It may seem like a stretch to think about hardhats when someone is pinned between a man lift and haul truck, but that's right where I went when I first saw this accident alert.

Imagine you are crouched down in a tight spot, trying to manage a quick fix to get production back online. When you're finished and you stand up into the steel angle iron sticking out of the platform above, you're glad you put on your hardhat.

The miner in the man lift could have been distracted by any number of things. He could have been tired and stressed, which leads to increased anxiety and decreased working memory. Perhaps the controls weren't labeled properly on the man lift. These things happen, so expect them to and avoid starring in the fatalities presentation during annual refresher training.

The truck driver and the forklift operator in the video below where definitely in the wrong place, at the wrong time (graphic content).



Seat Belt. Seat Belt. Seat Belt.


The truck driver in the image above drove into the berm. I don't know why. It could have been a cell phone distraction. He could have been tired and dozed off. The fact of the matter is that by wearing his seat belt, he avoided what could have been a fatal accident. 

Haul trucks are the most dangerous part of most surface mining operations (based on frequency of fatalities). The video below is staged to show the significance of the haul truck's mass and velocity. Notice how the truck drives over the small passenger vehicle like a bump in the road.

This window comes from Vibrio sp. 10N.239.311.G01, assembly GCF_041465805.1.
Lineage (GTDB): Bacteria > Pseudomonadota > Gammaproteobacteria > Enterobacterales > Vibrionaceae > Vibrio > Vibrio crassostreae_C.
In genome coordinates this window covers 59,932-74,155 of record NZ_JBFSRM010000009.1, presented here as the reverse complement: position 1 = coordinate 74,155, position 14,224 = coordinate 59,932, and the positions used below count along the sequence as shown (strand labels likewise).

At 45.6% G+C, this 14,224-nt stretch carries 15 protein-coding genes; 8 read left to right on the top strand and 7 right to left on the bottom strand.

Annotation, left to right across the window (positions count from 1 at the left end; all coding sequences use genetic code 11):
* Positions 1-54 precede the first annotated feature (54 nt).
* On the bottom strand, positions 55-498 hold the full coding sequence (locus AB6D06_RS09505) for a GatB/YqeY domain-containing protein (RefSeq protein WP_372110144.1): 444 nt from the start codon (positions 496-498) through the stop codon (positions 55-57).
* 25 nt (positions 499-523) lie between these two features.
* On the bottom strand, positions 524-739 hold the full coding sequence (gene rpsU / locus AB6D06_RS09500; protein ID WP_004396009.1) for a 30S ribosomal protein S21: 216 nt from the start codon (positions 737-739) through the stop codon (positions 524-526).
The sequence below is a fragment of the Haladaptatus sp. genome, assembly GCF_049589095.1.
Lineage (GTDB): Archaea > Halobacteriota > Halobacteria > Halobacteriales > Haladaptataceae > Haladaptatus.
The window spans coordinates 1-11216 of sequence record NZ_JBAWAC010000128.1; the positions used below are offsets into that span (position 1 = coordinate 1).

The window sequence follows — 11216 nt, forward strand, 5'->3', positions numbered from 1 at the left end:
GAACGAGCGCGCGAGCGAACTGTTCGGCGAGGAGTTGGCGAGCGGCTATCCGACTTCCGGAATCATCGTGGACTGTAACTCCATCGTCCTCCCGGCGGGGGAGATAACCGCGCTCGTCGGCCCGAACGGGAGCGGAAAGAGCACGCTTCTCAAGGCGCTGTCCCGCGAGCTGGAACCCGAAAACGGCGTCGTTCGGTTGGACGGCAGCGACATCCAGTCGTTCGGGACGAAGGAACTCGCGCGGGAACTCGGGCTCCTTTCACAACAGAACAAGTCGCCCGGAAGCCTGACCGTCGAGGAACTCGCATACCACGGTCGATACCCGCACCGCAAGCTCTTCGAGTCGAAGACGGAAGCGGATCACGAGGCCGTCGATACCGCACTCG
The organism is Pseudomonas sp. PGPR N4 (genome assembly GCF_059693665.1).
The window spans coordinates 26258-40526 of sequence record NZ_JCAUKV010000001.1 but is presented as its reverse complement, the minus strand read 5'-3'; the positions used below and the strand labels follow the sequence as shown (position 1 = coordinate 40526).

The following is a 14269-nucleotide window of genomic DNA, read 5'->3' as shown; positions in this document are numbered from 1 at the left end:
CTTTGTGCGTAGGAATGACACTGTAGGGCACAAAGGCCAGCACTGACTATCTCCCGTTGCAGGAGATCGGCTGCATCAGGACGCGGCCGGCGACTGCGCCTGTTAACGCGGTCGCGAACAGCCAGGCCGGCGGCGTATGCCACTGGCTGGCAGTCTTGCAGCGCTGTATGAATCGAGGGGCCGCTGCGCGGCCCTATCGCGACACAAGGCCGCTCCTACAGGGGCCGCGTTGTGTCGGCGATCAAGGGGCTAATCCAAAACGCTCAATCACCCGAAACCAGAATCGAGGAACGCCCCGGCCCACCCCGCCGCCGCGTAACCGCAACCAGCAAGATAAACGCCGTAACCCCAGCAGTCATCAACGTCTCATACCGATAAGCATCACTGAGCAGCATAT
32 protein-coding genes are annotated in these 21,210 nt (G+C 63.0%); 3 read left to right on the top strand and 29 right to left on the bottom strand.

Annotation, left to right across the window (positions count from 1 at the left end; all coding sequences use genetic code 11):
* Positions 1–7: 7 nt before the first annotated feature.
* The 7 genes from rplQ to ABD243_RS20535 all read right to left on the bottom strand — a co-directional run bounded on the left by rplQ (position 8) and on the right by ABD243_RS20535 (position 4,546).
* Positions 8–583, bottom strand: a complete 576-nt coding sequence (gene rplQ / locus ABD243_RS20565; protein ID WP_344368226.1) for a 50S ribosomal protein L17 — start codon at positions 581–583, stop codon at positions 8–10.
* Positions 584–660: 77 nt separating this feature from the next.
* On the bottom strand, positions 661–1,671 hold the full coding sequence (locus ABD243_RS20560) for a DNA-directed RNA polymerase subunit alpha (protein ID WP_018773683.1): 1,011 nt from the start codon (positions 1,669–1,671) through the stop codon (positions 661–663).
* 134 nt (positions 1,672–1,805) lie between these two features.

Feeders Feed, Crushers Crush


Inundation is when you are engulfed by material. This kind of accident is common when truck drivers relieve themselves between their truck and a stock pile. Unlike the image above, being in the wrong place at the wrong time can lead to death (about two miners died in 2015 from inundation).  

Material from the feeder fell into the crusher where the miner was removing a blockage. Considering that feeders are designed to put material into the crusher, this situation does not surprise me. When I worked on processing plants, we often had a hydraulic hammer maneuvered with a stick and a boom. If someone was going into a crusher to free a blockage, the large rocks were moved with the hammer, the fly wheel (on the jaw crusher, different style than the one in the image) was chained to avoid pitman movement once the blockage was removed, and the machines related to the affected area were locked out.